The lake’s outlet was blocked at some time during the Pleistocene, when lava flows from Nemrut volcano blocked westward outflow towards the Muş Plain. Now dormant, Nemrut Dağı is close to the western shore of the lake, and another dormant stratovolcano, Süphan Dağı dominates the northern side of the lake. The water level of the lake has often altered dramatically: near Tatvan, Felix Oswald (see Geology of Armenia, 1901) noted a raised beach high above the present level of the lake as well as recently drowned trees. Investigation by Degens and others in the early 1980s determined that the highest lake levels (72 metres (236 ft) above the current height) had been during the last ice age, about 18,000 years ago. Approximately 9,500 years ago there was a dramatic drop to more than 300 metres (980 ft) below the present level. This was followed by an equally-dramatic rise around 6,500 years ago.
In 1989 and 1990, an international team of geologists led by Dr. Stephan Kempe from the University of Hamburg (now Professor at the Technische Universität Darmstadt) retrieved ten sediment cores from depths up to 446 m (1,463 ft). Although these cores only penetrated the first few meters of sediment, they provided sufficient varves to give proxy climate data for up to 14,570 years BP. A team of scientists headed by palaeontologist Professor Thomas Litt at the University of Bonn has applied for funding from the International Continental Scientific Drilling Program (ICDP) for a new, deeper-drilling project to examine the lake’s sediments. Litt expects to find that “Lake Van stores the climate history of the last 800,000 years—an incomparable treasure house of data which we want to tap for at least the last 500,000 years.” A test drilling in 2004 detected evidence of 15 volcanic eruptions in the past 20,000 years.
lzmir is a metropolitan city in the western extremity of Anatolia and the third most populous city in Turkey, after Istanbul and Ankara. It is the second most populous city on the Aegean Sea after Athens, Greece. In 2014, the city of İzmir had a population of 2,847,691, while İzmir Province had a total population of 4,113,072. İzmir’s metropolitan area extends along the outlying waters of the Gulf of İzmir and inland to the north across the Gediz River delta; to the east along an alluvial plain created by several small streams; and to a slightly more rugged terrain in the south.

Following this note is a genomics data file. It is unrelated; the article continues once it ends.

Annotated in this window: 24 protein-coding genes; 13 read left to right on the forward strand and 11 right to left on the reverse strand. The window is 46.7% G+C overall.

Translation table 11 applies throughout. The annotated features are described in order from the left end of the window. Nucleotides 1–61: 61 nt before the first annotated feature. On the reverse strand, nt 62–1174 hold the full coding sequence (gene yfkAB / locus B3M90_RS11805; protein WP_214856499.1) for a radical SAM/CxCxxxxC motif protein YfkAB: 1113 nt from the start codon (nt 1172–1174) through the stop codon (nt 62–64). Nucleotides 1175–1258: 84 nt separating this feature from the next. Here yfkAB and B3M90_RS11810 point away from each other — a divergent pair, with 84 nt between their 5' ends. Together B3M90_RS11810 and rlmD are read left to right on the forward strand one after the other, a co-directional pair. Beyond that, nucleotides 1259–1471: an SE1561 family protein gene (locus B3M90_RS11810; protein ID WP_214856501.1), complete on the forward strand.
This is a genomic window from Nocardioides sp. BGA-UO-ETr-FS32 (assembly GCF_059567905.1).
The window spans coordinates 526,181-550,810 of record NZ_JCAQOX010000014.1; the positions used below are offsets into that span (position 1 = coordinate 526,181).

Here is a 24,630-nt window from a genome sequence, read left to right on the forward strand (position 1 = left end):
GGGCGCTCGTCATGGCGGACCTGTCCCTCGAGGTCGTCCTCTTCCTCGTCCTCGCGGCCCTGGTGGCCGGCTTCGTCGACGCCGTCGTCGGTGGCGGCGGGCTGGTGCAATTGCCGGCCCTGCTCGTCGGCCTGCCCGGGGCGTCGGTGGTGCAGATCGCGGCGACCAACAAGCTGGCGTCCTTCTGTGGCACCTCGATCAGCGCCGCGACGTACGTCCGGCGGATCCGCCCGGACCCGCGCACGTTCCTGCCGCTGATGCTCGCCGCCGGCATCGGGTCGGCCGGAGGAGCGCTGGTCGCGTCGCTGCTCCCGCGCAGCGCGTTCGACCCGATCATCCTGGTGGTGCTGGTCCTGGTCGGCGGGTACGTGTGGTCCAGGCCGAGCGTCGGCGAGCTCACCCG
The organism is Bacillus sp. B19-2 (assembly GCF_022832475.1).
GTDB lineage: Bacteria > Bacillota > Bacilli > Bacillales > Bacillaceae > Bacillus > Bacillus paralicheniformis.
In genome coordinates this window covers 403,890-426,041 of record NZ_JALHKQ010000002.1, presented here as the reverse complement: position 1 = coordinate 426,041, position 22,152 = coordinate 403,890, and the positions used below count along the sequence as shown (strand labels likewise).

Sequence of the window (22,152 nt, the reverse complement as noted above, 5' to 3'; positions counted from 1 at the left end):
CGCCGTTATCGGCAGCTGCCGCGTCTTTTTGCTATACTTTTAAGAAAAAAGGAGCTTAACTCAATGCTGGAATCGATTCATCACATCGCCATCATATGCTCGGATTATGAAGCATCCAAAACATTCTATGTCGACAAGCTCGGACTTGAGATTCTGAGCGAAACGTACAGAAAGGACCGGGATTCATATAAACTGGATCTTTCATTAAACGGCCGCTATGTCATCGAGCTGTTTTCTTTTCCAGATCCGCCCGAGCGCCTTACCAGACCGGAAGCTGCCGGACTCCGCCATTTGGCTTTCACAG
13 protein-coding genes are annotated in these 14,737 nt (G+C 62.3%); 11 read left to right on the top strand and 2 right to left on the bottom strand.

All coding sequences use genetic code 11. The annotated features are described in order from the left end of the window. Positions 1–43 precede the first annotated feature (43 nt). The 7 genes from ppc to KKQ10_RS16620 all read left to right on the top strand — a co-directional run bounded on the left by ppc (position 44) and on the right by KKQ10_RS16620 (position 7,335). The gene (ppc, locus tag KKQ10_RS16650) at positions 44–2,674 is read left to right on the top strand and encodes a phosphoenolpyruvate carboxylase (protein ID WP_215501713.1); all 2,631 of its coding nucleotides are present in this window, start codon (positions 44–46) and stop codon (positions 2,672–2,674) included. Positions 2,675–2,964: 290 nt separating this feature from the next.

In classical antiquity the city was known as Smyrna, a name which remained in use in English and other foreign languages until the Turkish Postal Service Law (Posta Hizmet Kanunu) of 28 March 1930, which made İzmir the internationally recognized name. İzmir has almost 4,000 years of recorded urban history and even longer as an advanced human settlement. Lying on an advantageous location at the head of a gulf running down in a deep indentation, midway on the western Anatolian coast, it has been one of the principal mercantile cities of the Mediterranean Sea for much of its history. İzmir hosted the Mediterranean Games in 1971 and the World University Games (Universiade) in 2005.